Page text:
• Finally, and most importantly, "contest math" is seen by many as quite different from original mathematical research — the real aim of university math departments — and is not necessarily the best predictor of it.

### Putnam Fellows

Since the first competition, the top five (or six, in case of a tie) scorers on the examination have been named Putnam Fellows. Within the top five, Putnam fellows are not ranked. Only six students have been Putnam fellows four times: Don Coppersmith (1968-71), Arthur Rubin (1970-73), Bjorn M. Poonen (1985-88), Ravi D. Vakil (1988-91), Gabriel D. Carroll (2000-03), and Reid W. Barton (2001-04). Fifteen others have won the award three times.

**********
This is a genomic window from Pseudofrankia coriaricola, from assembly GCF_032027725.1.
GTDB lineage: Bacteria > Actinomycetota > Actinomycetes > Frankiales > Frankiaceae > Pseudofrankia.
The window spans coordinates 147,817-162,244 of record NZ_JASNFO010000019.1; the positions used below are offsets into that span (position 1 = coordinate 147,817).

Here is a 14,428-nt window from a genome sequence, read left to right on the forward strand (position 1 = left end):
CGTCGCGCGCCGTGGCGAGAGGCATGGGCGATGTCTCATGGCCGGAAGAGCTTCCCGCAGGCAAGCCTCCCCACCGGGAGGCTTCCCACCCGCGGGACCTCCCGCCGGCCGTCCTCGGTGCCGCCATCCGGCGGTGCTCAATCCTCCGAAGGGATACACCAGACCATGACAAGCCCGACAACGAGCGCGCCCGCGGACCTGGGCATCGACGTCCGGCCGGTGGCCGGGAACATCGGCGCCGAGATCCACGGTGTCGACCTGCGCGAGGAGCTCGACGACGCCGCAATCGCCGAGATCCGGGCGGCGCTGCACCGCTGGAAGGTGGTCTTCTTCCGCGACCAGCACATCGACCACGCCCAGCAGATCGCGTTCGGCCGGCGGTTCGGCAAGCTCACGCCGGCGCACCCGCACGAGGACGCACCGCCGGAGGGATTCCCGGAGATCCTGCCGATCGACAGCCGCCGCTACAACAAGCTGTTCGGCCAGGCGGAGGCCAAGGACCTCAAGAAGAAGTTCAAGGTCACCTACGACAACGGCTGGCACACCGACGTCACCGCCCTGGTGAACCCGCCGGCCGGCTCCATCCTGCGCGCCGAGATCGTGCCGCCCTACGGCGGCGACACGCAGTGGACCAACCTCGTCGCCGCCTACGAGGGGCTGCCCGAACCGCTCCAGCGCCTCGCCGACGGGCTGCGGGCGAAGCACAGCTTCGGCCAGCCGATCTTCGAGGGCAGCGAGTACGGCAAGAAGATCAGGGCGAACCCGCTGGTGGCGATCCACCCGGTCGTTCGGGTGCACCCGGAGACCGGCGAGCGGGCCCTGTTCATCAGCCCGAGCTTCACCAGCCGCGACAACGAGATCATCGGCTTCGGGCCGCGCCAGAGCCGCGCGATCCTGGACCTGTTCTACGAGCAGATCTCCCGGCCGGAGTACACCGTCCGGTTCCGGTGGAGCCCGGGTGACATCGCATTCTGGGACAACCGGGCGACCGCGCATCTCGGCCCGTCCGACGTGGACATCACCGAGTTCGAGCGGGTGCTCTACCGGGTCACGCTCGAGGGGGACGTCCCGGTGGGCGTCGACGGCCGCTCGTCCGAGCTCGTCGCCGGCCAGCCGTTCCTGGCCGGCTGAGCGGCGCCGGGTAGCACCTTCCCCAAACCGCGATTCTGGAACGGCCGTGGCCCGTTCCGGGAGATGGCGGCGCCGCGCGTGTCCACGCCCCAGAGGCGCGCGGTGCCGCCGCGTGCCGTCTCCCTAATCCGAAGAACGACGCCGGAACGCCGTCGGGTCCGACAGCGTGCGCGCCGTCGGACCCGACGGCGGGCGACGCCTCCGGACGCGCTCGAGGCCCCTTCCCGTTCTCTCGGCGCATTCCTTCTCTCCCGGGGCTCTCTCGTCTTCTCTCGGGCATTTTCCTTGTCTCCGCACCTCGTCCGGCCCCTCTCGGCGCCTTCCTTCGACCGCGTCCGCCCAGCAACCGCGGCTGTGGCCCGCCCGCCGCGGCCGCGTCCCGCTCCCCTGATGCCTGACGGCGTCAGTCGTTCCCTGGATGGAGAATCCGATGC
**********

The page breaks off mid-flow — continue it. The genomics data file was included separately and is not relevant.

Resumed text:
The following table lists all Putnam fellows from 1938 to present, with the years they placed in the top five.